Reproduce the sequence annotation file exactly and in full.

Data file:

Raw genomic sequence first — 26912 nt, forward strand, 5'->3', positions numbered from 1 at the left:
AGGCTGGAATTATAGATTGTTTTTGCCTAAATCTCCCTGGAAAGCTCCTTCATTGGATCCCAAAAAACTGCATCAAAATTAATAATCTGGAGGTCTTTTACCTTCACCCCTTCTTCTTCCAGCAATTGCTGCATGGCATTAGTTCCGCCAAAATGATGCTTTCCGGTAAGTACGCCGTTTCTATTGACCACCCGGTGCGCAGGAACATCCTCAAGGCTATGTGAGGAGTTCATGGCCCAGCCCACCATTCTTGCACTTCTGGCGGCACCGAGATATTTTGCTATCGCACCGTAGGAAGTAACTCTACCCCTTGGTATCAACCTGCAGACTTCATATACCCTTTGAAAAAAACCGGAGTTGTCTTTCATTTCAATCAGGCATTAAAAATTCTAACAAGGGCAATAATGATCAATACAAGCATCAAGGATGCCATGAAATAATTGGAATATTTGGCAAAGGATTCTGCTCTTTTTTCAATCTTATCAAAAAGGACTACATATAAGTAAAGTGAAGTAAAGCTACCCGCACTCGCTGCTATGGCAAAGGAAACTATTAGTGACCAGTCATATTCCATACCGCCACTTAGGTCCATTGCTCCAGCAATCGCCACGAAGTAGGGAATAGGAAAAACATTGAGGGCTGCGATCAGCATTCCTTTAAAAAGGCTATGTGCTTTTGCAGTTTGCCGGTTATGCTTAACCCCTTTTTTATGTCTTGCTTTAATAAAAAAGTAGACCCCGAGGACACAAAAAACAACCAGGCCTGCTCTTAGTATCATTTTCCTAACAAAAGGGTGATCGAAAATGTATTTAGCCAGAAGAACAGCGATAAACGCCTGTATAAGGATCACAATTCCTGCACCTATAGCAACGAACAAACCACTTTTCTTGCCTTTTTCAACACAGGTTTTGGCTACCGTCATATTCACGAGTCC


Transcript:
Raw genomic sequence first — 26912 nt, forward strand, 5'->3', positions numbered from 1 at the left:
AGGCTGGAATTATAGATTGTTTTTGCCTAAATCTCCCTGGAAAGCTCCTTCATTGGATCCCAAAAAACTGCATCAAAATTAATAATCTGGAGGTCTTTTACCTTCACCCCTTCTTCTTCCAGCAATTGCTGCATGGCATTAGTTCCGCCAAAATGATGCTTTCCGGTAAGTACGCCGTTTCTATTGACCACCCGGTGCGCAGGAACATCCTCAAGGCTATGTGAGGAGTTCATGGCCCAGCCCACCATTCTTGCACTTCTGGCGGCACCGAGATATTTTGCTATCGCACCGTAGGAAGTAACTCTACCCCTTGGTATCAACCTGCAGACTTCATATACCCTTTGAAAAAAACCGGAGTTGTCTTTCATTTCAATCAGGCATTAAAAATTCTAACAAGGGCAATAATGATCAATACAAGCATCAAGGATGCCATGAAATAATTGGAATATTTGGCAAAGGATTCTGCTCTTTTTTCAATCTTATCAAAAAGGACTACATATAAGTAAAGTGAAGTAAAGCTACCCGCACTCGCTGCTATGGCAAAGGAAACTATTAGTGACCAGTCATATTCCATACCGCCACTTAGGTCCATTGCTCCAGCAATCGCCACGAAGTAGGGAATAGGAAAAACATTGAGGGCTGCGATCAGCATTCCTTTAAAAAGGCTATGTGCTTTTGCAGTTTGCCGGTTATGCTTAACCCCTTTTTTATGTCTTGCTTTAATAAAAAAGTAGACCCCGAGGACACAAAAAACAACCAGGCCTGCTCTTAGTATCATTTTCCTAACAAAAGGGTGATCGAAAATGTATTTAGCCAGAAGAACAGCGATAAACGCCTGTATAAGGATCACAATTCCTGCACCTATAGCAACGAACAAACCACTTTTCTTGCCTTTTTCAACACAGGTTTTGGCTACCGTCATATTCACGAGTCC